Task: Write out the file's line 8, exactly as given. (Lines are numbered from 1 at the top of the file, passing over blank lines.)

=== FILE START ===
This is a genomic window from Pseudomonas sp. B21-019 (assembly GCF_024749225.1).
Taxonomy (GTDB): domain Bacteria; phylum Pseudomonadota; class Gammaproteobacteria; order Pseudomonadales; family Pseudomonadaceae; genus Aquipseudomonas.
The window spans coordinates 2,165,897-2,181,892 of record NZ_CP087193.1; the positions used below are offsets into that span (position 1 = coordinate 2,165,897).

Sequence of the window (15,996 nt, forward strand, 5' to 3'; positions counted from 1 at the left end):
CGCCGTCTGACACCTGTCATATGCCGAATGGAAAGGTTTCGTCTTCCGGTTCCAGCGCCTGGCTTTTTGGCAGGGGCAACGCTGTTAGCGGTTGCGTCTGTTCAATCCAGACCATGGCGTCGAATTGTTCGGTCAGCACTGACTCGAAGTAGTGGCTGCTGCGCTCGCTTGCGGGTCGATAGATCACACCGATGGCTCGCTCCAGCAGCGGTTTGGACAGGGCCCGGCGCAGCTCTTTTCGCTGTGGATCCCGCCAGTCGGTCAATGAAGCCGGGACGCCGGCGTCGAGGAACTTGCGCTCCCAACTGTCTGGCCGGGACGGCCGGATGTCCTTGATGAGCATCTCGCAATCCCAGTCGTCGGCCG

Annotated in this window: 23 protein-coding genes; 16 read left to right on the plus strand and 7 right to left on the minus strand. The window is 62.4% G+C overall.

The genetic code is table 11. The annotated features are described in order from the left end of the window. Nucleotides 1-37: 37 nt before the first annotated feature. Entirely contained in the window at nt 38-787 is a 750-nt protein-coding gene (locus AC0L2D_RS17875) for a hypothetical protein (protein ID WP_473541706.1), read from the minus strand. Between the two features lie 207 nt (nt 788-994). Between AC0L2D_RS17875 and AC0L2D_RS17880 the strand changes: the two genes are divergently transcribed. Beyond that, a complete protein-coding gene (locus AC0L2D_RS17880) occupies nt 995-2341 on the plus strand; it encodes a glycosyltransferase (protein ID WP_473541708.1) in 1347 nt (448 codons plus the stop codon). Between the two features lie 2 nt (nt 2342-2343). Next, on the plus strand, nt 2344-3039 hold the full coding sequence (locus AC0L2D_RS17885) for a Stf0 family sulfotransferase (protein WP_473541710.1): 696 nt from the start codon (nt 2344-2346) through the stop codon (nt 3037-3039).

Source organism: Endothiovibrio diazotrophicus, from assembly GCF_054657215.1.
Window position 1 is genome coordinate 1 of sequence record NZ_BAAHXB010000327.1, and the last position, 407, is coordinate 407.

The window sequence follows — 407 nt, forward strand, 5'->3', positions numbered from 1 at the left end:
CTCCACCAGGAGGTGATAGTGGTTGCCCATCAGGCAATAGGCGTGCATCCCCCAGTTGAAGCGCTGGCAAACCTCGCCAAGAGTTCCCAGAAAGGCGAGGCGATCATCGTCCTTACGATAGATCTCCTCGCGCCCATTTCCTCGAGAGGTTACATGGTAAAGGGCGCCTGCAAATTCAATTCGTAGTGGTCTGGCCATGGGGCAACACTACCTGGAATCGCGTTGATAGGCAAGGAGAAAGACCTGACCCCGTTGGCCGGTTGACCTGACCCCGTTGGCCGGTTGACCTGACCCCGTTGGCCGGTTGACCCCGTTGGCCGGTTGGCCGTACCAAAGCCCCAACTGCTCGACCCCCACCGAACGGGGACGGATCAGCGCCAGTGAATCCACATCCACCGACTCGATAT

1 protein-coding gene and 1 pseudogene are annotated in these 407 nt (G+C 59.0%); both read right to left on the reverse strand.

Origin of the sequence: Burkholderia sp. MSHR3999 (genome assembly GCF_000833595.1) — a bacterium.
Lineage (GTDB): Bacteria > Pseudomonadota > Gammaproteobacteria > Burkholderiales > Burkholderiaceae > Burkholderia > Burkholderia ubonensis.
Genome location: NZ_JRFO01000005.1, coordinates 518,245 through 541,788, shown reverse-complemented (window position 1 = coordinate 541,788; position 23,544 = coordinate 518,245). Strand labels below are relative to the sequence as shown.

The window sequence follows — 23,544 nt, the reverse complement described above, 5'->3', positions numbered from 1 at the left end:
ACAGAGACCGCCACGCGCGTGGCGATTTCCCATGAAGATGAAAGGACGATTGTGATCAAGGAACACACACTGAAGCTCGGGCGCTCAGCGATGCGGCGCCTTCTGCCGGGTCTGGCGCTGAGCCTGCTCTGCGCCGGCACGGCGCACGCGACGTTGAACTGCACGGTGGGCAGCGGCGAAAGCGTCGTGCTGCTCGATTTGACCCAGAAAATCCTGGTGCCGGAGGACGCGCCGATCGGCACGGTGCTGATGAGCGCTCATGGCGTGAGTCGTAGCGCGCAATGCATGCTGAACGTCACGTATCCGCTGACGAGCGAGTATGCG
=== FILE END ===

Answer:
Source organism: Endothiovibrio diazotrophicus, from assembly GCF_054657215.1.